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Directory:SiOnyx' Black Silicon by Mazur

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Page first featured October 17, 2008

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Almost ten years ago, graduate students in the laboratory of physics professor Eric Mazur at Harvard University stumbled across a new way of making silicon more responsive: they found that if they blasted the surface of a silicon wafer with an incredibly brief pulse of laser energy in the presence of gaseous sulfur and other dopants, the resulting material—which they called “black silicon”—was much better at absorbing photons and releasing electrons.

This "Black Silicon" is between 100 and 500 times more sensitive to light than standard silicon.

SiOnyx Inc. has licensed a portfolio of shallow junction photonics patents from Harvard University in exchange for an unspecified equity stake and downstream royalties. Black silicon is a material that absorbs nearly twice the visible light of regular silicon and detects infrared light that is normally invisible to silicon based devices. This capability that allows for performance enhancements in applications ranging from simple light detection to advanced digital imaging and solar energy.

Executives for the company, called SiOnyx, believe that its technology will help semiconductor manufacturers build far more sensitive detectors and far more efficient photovoltaic cells, using essentially the same silicon-based processes they currently depend on—thereby revolutionizing areas such as medical imaging and digital photography

Official Websites









About Group


Mazur Group, Harvard University - Irradiating a silicon surface with femtosecond laser pulses in the presence of a sulfur containing gas transforms the flat, mirror-like surface of a silicon wafer into a forest of microscopic spikes.

: In addition to near-unity absorption in the visible, the irradiated surface absorbs over 80 percent of infrared light for wavelengths as long as 2500 nm.

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| silicon microstructures as viewed under a scanning electron microscope || Black silicon surface viewed at high magnification


How it Works

"Black silicon addresses the fundamental pain point in all photonics systems, the sensitivity to light," said Stephen Saylor, SiOnyx president and CEO. "By demonstrating that the black silicon process cost effectively scales within the established semiconductor device manufacturing infrastructure, SiOnyx is poised to transform the $10B+ light detection, imaging and photovoltaic markets by offering device manufactures a path to smaller, lighter and more efficient photonic systems."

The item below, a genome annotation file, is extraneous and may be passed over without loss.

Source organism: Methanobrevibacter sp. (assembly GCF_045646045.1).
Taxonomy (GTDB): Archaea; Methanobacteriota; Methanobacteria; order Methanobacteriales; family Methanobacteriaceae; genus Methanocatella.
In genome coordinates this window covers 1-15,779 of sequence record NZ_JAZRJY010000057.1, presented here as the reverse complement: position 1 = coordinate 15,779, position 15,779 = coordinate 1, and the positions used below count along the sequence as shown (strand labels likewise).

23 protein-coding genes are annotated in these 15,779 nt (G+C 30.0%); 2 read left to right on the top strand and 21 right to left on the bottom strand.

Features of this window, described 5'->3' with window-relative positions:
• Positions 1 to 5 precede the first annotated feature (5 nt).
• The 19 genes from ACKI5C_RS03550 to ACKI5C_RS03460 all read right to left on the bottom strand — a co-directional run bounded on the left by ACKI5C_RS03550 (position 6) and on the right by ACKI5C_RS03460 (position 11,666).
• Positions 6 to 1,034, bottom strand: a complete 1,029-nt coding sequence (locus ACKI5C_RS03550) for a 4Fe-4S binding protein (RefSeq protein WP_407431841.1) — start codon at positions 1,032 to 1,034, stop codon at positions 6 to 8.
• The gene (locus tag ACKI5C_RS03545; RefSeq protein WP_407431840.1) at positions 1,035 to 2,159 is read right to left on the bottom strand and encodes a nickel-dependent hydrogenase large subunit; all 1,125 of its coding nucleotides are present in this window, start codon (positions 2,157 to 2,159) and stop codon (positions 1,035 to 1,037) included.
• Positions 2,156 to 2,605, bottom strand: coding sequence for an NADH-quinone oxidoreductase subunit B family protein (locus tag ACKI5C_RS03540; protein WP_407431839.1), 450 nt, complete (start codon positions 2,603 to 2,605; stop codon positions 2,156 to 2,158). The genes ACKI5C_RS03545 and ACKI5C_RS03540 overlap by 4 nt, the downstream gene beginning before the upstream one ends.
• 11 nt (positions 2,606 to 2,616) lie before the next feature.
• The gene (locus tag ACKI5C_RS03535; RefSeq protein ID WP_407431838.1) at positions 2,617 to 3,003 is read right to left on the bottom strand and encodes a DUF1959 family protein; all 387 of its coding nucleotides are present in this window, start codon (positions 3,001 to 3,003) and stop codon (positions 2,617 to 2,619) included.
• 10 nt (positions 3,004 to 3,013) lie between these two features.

:“You’ve never been able to detect light the way this stuff detects light,” says Saylor, referring to black silicon’s remarkable sensitivity to incoming photons, especially photons at infrared energies, which pass through normal silicon as if it were transparent. That property could make it an ideal, and inexpensive, replacement for less-sensitive detectors in devices as varied as X-ray and CRT machines, surveillance satellites, night-vision goggles, and consumer digital cameras. “It means that you solve a clear and obvious pain point for a very large number of customers,” Saylor says.

Shallow junction photonics is a patented semiconductor process that exploits unique atomic level alterations that occur in materials irradiated by high intensity lasers.

The SiOnyx process employs a powerful, femto-second laser that exposes the target semiconductor to high intensity pulses as short as one billionth of a millionth of a second.

Crystalline materials subject to these intense localized energy events under go a transformative change, the atomic structure becomes instantaneously disordered and

new compounds are “locked in” as the substrate re-crystallizes. When applied to silicon, the result is a highly doped, optically opaque, shallow junction interface that is thousands of times more sensitive to light than conventional semiconductor materials.

Black silicon exhibits several unique physical characteristics that offer important advantages in photonic device architecture. The unique atomic configuration established in the SiOnyx process produces an thin film, broad spectrum detector that delivers astonishingly high response in comparison to typical semiconductor devices. These attributes enable SiOnyx to address critical design limitations found in prior device methodologies with innovative, cost effective architectures that minimize processing complexity and materials costs.


Photo Gallery